Go ahead, Mr. Blais.

[Translation]

    I will try to be as clear as possible. The members of the Conservative Party have chosen to introduce this motion today. In the end, I do not mind putting it to a vote today. It could have been tabled today or tomorrow, and it would have had a better chance of being adopted tomorrow. However, since it was tabled today, we are going to vote on it today.

  (1640)  

[English]

    Mr. Calkins.
    Mr. Chair, I would like to propose unanimous consent to withdraw the motion.
    Is there unanimous consent to withdraw the motion?
    Some hon. members: Agreed.
    The Chair: Mr. Stoffer
    Mr. Chair, I will bring forward a motion in both official languages that when department officials or the minister appear before the committee we have it in one of the rooms where there are cameras. That's normally how we operate when they appear before us—we don't often get the minister—so that it can be televised for those outside this room who like to listen in. I'll move that at a future date.
    Is there any other discussion, or does anybody have a motion in both official languages?
    Some hon members: No.
    The Chair: All right.
    I'm going to throw this out for discussion and see where we go. With regard to issues we want to discuss, at our last sitting we were starting work on small craft harbours. We had just got it off the ground before the House closed.
    There are other issues I'm sure we'd like to discuss, and maybe we could talk about that and get some ideas today. If we need some preparation work, then the clerk will have to do that for us.
    The only thing outstanding that I'm aware of at the present time is our work on small craft harbours. I'm certain that's of interest to everybody, and I want to get some clarification on where to go on that.
    Mr. Matthews, please.
    Thank you, Mr. Chairman.
    We've started on small craft harbours. We don't have a lot of time before the Christmas break; we're probably talking about a month. I think we should get at that as quickly as possible to try to finalize a report. I think we all would agree that we need to give the minister some ammunition going into budget preparations. I think that's very important.
    As a side note, I don't know if it has been determined when the committee is going to sit—whether it's Tuesday and Thursday as we've always done—but I think that's something else we need to clarify.
    Okay. We can clue up on this one for now and that's a point we'll have to get to.
    Mr. Byrne.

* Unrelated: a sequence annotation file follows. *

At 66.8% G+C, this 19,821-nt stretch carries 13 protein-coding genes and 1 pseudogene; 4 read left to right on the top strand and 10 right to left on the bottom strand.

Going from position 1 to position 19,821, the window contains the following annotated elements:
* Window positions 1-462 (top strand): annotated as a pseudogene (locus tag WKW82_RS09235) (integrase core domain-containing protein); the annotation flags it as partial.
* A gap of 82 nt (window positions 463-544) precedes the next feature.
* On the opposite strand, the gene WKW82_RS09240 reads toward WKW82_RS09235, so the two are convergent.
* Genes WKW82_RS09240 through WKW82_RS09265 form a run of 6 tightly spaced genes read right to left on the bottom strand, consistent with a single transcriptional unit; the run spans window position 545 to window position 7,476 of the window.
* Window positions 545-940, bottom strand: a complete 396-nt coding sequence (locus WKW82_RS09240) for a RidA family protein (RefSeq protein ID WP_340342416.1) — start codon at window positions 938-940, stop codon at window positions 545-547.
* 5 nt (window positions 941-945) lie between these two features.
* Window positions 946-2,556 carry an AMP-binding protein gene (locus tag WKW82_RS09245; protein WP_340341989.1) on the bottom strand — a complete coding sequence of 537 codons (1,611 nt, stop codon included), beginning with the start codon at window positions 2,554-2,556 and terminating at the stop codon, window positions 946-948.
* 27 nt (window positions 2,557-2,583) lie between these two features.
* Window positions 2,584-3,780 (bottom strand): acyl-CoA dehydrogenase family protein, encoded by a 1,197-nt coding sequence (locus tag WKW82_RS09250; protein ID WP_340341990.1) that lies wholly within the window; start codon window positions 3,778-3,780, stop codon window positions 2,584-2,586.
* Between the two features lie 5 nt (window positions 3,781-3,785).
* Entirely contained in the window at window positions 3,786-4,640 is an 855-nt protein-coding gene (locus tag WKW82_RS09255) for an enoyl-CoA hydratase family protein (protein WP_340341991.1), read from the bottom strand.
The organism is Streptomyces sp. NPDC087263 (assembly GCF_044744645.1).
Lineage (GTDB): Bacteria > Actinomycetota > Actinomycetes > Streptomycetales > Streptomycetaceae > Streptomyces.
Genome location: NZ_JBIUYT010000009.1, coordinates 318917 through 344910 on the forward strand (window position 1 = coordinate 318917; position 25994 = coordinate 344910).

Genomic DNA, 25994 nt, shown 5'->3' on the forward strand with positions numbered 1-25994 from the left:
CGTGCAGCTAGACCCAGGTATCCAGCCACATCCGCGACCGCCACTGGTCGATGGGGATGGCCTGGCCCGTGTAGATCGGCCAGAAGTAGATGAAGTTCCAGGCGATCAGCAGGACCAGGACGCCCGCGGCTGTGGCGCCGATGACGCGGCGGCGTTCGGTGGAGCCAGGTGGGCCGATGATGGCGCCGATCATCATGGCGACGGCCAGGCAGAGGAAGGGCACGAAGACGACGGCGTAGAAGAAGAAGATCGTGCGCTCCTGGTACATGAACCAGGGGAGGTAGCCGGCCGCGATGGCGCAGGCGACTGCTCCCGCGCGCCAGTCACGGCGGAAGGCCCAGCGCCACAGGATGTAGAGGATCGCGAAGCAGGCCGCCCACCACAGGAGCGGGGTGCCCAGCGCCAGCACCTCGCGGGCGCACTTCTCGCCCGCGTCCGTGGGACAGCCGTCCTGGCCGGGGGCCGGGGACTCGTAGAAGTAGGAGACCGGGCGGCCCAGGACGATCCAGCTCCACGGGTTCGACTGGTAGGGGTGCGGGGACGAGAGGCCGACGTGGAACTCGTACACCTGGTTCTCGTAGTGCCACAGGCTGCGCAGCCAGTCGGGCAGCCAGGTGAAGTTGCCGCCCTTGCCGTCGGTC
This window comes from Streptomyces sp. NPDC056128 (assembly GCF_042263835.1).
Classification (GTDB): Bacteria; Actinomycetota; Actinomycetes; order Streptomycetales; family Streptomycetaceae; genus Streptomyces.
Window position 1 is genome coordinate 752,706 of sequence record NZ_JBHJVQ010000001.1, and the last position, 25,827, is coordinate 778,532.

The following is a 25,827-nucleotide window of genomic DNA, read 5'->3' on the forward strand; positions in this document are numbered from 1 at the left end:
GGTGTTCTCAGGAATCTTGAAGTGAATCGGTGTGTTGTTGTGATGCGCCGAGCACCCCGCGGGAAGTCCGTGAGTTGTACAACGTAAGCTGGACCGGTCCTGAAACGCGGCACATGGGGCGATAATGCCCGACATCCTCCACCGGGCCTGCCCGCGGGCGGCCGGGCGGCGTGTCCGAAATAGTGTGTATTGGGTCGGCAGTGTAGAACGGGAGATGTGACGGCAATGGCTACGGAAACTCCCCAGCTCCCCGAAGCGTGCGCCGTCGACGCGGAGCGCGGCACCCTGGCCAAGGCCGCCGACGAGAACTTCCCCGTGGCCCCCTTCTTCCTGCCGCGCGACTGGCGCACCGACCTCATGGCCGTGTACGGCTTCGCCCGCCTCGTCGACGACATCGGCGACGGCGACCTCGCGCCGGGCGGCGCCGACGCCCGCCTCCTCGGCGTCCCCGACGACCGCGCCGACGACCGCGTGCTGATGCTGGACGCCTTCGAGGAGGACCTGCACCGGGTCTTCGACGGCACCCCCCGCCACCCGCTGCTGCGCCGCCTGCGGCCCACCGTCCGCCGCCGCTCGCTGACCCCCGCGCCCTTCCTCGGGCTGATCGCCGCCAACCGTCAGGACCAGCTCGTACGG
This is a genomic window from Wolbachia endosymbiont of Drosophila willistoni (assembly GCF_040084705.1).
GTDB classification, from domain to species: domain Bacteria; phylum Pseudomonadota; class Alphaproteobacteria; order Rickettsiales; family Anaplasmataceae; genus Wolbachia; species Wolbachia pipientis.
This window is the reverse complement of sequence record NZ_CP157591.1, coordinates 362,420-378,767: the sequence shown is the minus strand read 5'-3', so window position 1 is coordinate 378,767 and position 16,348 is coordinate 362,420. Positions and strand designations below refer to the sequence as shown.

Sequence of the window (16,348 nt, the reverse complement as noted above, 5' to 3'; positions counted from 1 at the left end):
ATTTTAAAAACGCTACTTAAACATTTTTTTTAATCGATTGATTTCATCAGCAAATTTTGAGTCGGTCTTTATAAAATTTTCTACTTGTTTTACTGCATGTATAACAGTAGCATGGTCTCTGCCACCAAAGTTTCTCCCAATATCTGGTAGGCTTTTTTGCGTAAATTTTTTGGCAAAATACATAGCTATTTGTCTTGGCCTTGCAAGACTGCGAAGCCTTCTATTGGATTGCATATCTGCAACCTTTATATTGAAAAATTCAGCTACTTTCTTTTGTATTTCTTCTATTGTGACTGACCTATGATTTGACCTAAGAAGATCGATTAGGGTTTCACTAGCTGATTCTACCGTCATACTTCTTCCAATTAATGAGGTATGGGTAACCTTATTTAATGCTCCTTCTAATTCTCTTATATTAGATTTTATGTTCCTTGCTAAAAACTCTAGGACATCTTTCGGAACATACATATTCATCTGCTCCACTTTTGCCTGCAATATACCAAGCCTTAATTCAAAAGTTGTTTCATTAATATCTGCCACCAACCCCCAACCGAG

I think it's important that if there has been a significant amount of work on the issue of maintaining and improving small craft harbours, the committee should take the completion of that work and the tabling of a report in the House as a priority. But in terms of future business, there are also some other issues I'd like to raise in advance of a meeting of the steering committee.
    Do we call it the steering committee?
    The subcommittee.
    The subcommittee on future business. Another issue would be an examination of the high Canadian dollar and the impact on the fisheries industry economics. There is also the consequence of the Larocque decision. I know the committee has done some work on that particular issue already, but I think there's other evidence that could be gathered in that regard.
    Finally, I think the committee had requested that the minister give the committee an opportunity to review a draft of the new fisheries act prior to tabling in the House. The minister declined that opportunity and instead tabled the fisheries act in the House on December 12. Of course we know the fisheries act is defunct as a result of the proroguing of Parliament. However, the committee still has the original draft that was tabled in the House. We understand the minister intends to retable a new fisheries act at some point in time. He has indicated that there will be adjustments to some of the wording of the act relative to the way it was first tabled, but I understand it will just be regarding the preamble of the bill.
    I would encourage members of this committee to take the original draft of the fisheries act and to begin immediately hearing witnesses, so we have significant and sufficient time to review the consequences of the new fisheries act on fisheries management policy in Canada.

  (1645)  

    Thank you, Mr. Byrne.
    Mr. Blais.

[Translation]

    Thank you, Mr. Chairman.